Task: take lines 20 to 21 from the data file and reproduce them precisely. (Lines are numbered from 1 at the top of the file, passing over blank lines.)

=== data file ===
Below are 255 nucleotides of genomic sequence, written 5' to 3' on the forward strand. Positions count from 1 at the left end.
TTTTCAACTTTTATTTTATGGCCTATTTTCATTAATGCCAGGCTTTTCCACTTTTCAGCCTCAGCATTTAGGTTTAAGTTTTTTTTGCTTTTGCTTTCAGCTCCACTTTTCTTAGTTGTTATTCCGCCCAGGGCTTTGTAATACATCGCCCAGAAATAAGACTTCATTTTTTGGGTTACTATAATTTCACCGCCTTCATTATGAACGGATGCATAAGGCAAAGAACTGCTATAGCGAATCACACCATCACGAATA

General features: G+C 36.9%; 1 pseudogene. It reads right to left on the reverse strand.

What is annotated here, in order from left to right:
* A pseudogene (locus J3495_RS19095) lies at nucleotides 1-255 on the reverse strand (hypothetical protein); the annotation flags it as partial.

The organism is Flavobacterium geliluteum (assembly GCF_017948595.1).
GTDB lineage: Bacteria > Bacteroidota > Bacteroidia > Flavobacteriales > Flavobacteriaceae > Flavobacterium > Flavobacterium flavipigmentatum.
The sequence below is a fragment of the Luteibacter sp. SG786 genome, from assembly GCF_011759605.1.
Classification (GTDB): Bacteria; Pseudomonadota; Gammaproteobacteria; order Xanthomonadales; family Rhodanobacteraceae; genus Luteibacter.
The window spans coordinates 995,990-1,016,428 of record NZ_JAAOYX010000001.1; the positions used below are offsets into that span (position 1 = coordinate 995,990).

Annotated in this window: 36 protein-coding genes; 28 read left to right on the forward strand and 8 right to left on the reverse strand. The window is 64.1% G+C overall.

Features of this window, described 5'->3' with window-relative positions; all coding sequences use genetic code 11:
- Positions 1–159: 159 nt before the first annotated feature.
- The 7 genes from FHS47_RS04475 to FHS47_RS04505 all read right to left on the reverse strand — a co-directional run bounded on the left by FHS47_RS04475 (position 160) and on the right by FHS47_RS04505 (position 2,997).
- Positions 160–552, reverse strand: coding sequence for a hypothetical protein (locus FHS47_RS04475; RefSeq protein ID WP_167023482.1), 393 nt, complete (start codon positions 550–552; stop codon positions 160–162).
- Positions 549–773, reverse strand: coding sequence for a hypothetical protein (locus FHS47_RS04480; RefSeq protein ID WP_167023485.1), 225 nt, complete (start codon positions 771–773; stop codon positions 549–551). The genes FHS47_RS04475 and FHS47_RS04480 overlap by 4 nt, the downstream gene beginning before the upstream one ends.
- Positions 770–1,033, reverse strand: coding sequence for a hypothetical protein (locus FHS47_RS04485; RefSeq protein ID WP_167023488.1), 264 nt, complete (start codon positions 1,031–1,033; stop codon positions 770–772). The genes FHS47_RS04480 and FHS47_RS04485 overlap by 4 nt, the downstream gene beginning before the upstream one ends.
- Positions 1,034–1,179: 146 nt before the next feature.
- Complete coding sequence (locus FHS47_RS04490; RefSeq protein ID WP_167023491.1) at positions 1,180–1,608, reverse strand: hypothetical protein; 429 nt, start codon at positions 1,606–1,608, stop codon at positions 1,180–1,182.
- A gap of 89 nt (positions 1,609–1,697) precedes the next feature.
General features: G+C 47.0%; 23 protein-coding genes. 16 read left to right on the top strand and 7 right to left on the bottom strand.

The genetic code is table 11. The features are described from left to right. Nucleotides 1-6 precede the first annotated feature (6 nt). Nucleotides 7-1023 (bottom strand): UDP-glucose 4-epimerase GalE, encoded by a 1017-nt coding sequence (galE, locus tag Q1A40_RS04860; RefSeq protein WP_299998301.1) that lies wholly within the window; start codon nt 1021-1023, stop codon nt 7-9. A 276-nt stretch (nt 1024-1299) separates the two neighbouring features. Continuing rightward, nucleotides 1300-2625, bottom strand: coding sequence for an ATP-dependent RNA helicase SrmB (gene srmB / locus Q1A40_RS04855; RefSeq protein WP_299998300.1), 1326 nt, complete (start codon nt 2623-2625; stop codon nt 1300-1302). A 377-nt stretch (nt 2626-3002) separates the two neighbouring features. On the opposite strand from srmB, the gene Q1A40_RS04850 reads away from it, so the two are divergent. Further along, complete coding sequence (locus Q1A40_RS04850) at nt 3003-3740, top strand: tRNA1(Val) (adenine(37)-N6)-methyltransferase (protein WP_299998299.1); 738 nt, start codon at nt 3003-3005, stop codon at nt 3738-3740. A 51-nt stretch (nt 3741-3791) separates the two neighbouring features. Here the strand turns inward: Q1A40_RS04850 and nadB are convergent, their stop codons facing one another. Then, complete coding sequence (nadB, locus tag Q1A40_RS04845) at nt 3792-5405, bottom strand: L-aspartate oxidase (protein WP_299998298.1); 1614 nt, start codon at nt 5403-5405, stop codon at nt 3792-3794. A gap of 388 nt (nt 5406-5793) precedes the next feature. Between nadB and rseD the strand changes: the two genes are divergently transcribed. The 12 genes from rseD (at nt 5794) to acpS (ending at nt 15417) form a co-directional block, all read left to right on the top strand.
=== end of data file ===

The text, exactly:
- A gap of 89 nt (positions 1,609–1,697) precedes the next feature.
General features: G+C 47.0%; 23 protein-coding genes. 16 read left to right on the top strand and 7 right to left on the bottom strand.